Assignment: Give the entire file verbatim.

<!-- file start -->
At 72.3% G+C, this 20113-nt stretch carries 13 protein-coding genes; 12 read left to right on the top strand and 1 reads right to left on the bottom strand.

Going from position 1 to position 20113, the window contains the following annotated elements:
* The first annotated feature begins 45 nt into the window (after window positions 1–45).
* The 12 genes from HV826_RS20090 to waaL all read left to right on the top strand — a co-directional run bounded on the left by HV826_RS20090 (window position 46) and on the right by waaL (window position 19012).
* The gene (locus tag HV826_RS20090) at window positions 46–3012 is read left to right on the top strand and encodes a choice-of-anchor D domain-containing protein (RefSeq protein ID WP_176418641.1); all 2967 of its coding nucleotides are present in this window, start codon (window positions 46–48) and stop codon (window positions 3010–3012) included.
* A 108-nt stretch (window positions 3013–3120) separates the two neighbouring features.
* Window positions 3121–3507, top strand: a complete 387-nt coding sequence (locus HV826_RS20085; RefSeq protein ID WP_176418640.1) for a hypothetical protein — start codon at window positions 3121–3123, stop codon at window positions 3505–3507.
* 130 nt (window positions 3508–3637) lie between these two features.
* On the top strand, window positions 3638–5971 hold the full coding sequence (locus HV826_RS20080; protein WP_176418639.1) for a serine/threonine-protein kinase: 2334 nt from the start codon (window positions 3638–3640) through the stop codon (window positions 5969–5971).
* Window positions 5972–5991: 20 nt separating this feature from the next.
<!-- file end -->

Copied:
At 72.3% G+C, this 20113-nt stretch carries 13 protein-coding genes; 12 read left to right on the top strand and 1 reads right to left on the bottom strand.

Going from position 1 to position 20113, the window contains the following annotated elements:
* The first annotated feature begins 45 nt into the window (after window positions 1–45).
* The 12 genes from HV826_RS20090 to waaL all read left to right on the top strand — a co-directional run bounded on the left by HV826_RS20090 (window position 46) and on the right by waaL (window position 19012).
* The gene (locus tag HV826_RS20090) at window positions 46–3012 is read left to right on the top strand and encodes a choice-of-anchor D domain-containing protein (RefSeq protein ID WP_176418641.1); all 2967 of its coding nucleotides are present in this window, start codon (window positions 46–48) and stop codon (window positions 3010–3012) included.
* A 108-nt stretch (window positions 3013–3120) separates the two neighbouring features.
* Window positions 3121–3507, top strand: a complete 387-nt coding sequence (locus HV826_RS20085; RefSeq protein ID WP_176418640.1) for a hypothetical protein — start codon at window positions 3121–3123, stop codon at window positions 3505–3507.
* 130 nt (window positions 3508–3637) lie between these two features.
* On the top strand, window positions 3638–5971 hold the full coding sequence (locus HV826_RS20080; protein WP_176418639.1) for a serine/threonine-protein kinase: 2334 nt from the start codon (window positions 3638–3640) through the stop codon (window positions 5969–5971).
* Window positions 5972–5991: 20 nt separating this feature from the next.